Upload & Sell: Off
To no one in particular and everyone in general, a word or two about the notion that beginners need professional equipment.
In fact, most young shooters (and I was one of them, and I watched a bunch of others including my own kids) are thrilled to have a "real DSLR" that is not a supposed pro-level camera. For a person who has not owned a current high-end DSLR but who has perhaps dreamed of "doing photography," something in the "rebel" category (current the t1i, t2i, etc cameras) seems like a wonderful and amazing thing. And having such a camera, which feels so cool to them, often inspires them to develop a stronger interest in making photographs as they put this gear to work.
And you know what? It wasn't that different for most of us. In an era when high end meant something quite different, very few of us started with such gear. In my case, I started with hand-me-down cameras from my Dad. (In retrospect, he may have at least partially been passing off the old gear so that he would have an excuse to buy the cool, new stuff, but I digress... ;-) And I was thrilled to have a "real camera" - and it inspired a passionate love for photography early on.
As a teacher, I've watched a similar process at work among thousands of students over the years. A few decades ago I had the realization that the best students I had, the ones doing the most creative and effective work, were not those who were supplied with pro level gear right off the bat, but rather those who were thrilled to acquire adequate gear and passionate about figuring out how to use it to do creative work. On the other hand, too many of those who started out with the really expensive latest-and-greatest gear... focused on the gear and all too often lost interest in the work itself.
f/1.8 is a lot different than f/5 or whatever the 18-55 is at 50mm though....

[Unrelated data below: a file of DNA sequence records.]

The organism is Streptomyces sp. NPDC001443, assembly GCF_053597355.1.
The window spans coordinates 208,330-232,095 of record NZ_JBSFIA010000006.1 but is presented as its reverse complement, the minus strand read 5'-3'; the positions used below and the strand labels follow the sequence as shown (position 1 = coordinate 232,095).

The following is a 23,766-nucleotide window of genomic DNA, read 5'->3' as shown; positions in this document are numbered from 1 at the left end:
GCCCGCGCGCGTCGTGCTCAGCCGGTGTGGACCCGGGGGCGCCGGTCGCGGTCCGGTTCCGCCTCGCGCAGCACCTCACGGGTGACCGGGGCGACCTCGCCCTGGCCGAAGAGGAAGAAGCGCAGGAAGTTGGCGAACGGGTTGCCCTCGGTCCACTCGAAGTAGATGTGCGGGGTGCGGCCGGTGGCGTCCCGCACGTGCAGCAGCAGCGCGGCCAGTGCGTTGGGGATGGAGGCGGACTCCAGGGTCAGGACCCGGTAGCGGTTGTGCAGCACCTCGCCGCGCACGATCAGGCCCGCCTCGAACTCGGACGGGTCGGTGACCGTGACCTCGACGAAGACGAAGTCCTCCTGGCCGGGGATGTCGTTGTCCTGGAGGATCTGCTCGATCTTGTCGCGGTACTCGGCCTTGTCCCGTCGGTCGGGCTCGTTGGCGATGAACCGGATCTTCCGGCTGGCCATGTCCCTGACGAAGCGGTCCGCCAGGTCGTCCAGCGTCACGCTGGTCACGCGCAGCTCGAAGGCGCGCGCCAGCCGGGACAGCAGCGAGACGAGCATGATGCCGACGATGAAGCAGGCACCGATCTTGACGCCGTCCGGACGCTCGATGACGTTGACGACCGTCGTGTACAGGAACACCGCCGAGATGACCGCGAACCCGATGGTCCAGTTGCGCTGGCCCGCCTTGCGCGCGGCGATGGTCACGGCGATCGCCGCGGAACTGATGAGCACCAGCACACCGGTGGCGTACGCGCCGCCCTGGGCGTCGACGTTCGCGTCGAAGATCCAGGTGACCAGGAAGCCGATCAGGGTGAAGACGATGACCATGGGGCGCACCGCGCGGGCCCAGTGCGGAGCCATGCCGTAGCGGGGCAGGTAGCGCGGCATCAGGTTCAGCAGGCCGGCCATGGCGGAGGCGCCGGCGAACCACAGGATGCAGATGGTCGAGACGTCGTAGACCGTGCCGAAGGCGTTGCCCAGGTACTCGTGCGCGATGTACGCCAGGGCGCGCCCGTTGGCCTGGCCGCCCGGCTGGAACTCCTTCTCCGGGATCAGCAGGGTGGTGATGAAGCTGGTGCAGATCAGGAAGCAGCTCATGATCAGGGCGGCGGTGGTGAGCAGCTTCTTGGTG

That's a funny argument, since a) yes, f/1.8 is different than a smaller aperture and b) the range and flexibility of a zoom is different than that of a single prime. I guess I could write that the f/1.8 lens doesn't work nearly as well at 18mm... ;-)
The real question is what provides the most useful functionality for this new photographer at this point in her development. (It almost might not be a bad idea at all to ask her, if she is at a point where she has developed some experience-based and knowledgeable options.)
I've counseled a number of people who were starting out with DSLRs to forego the old-school advice to "start with a single prime and suffer for a while," instead strongly recommending that these new photographers start with the inexpensive zoom, shoot a lot, learn a lot, and discover the nature of their particular interest and then use their experience to begin to acquire better and more specialized gear... if their interest ends up going beyond the entry-level sort of shooting for which the zoom is so fine.
Let me offer two examples:
During the last year, somewhat to my surprise, my wife began to express an interest in doing photography more seriously. Now I could have "set her up" with my old 5D (big!) and perhaps loaned her my 50mm prime or any number of other L and non-L lenses... but instead I helped her decide to get a t2i plus the kit lens. Now, at that point, if you had asked either of us where her budding photography interest might have led, we couldn't have answered correctly and our guesses (and yours) would have been very, very wrong. While my guesses might have ranged from "the EFS kit zoom will be sufficient" through "maybe she'll want to get the EFS 55-250 at some point" to "she'll probably want what works so well for me"... What actually happened? She ended up developing a strong interest in close-up photography. So she added a "diopter" close-up "filter" to the kit lens and went about enthusiastically and happily photographing the small world of flowers and foliage and insects and more. This became her primary interest, and when it came time to get a "good lens," that lens turned out to be something neither of us could have anticipated, a 100mm f/2.8 IS macro, which now essentially lives on her camera.